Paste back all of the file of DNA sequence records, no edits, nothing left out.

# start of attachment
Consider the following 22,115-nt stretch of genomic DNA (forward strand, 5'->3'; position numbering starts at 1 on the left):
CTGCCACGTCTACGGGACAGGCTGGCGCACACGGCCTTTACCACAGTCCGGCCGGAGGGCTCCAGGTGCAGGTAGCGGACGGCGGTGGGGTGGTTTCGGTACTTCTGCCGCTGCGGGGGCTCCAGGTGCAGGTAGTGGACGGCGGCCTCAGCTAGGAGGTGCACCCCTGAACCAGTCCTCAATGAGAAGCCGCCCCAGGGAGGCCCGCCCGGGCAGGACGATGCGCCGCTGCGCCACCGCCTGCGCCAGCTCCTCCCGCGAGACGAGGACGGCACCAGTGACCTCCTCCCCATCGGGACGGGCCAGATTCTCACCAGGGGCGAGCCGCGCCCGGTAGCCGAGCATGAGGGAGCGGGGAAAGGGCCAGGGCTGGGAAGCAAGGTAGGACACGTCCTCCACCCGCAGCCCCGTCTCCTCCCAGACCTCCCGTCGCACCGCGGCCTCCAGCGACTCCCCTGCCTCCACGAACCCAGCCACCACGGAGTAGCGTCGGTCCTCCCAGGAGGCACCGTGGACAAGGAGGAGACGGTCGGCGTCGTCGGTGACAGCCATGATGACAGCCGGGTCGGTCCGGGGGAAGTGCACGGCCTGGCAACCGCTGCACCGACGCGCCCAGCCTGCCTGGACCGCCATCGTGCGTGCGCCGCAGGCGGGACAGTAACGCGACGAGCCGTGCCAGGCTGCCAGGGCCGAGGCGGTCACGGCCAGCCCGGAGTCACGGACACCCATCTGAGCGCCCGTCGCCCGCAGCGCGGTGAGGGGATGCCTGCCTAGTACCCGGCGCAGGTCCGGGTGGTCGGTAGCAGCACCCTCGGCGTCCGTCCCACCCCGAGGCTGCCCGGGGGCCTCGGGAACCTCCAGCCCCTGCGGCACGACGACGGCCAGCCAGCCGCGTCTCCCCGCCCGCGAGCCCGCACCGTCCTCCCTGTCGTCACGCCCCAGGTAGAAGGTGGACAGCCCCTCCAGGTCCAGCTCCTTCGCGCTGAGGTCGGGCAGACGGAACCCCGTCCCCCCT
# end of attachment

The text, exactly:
Consider the following 22,115-nt stretch of genomic DNA (forward strand, 5'->3'; position numbering starts at 1 on the left):
CTGCCACGTCTACGGGACAGGCTGGCGCACACGGCCTTTACCACAGTCCGGCCGGAGGGCTCCAGGTGCAGGTAGCGGACGGCGGTGGGGTGGTTTCGGTACTTCTGCCGCTGCGGGGGCTCCAGGTGCAGGTAGTGGACGGCGGCCTCAGCTAGGAGGTGCACCCCTGAACCAGTCCTCAATGAGAAGCCGCCCCAGGGAGGCCCGCCCGGGCAGGACGATGCGCCGCTGCGCCACCGCCTGCGCCAGCTCCTCCCGCGAGACGAGGACGGCACCAGTGACCTCCTCCCCATCGGGACGGGCCAGATTCTCACCAGGGGCGAGCCGCGCCCGGTAGCCGAGCATGAGGGAGCGGGGAAAGGGCCAGGGCTGGGAAGCAAGGTAGGACACGTCCTCCACCCGCAGCCCCGTCTCCTCCCAGACCTCCCGTCGCACCGCGGCCTCCAGCGACTCCCCTGCCTCCACGAACCCAGCCACCACGGAGTAGCGTCGGTCCTCCCAGGAGGCACCGTGGACAAGGAGGAGACGGTCGGCGTCGTCGGTGACAGCCATGATGACAGCCGGGTCGGTCCGGGGGAAGTGCACGGCCTGGCAACCGCTGCACCGACGCGCCCAGCCTGCCTGGACCGCCATCGTGCGTGCGCCGCAGGCGGGACAGTAACGCGACGAGCCGTGCCAGGCTGCCAGGGCCGAGGCGGTCACGGCCAGCCCGGAGTCACGGACACCCATCTGAGCGCCCGTCGCCCGCAGCGCGGTGAGGGGATGCCTGCCTAGTACCCGGCGCAGGTCCGGGTGGTCGGTAGCAGCACCCTCGGCGTCCGTCCCACCCCGAGGCTGCCCGGGGGCCTCGGGAACCTCCAGCCCCTGCGGCACGACGACGGCCAGCCAGCCGCGTCTCCCCGCCCGCGAGCCCGCACCGTCCTCCCTGTCGTCACGCCCCAGGTAGAAGGTGGACAGCCCCTCCAGGTCCAGCTCCTTCGCGCTGAGGTCGGGCAGACGGAACCCCGTCCCCCCT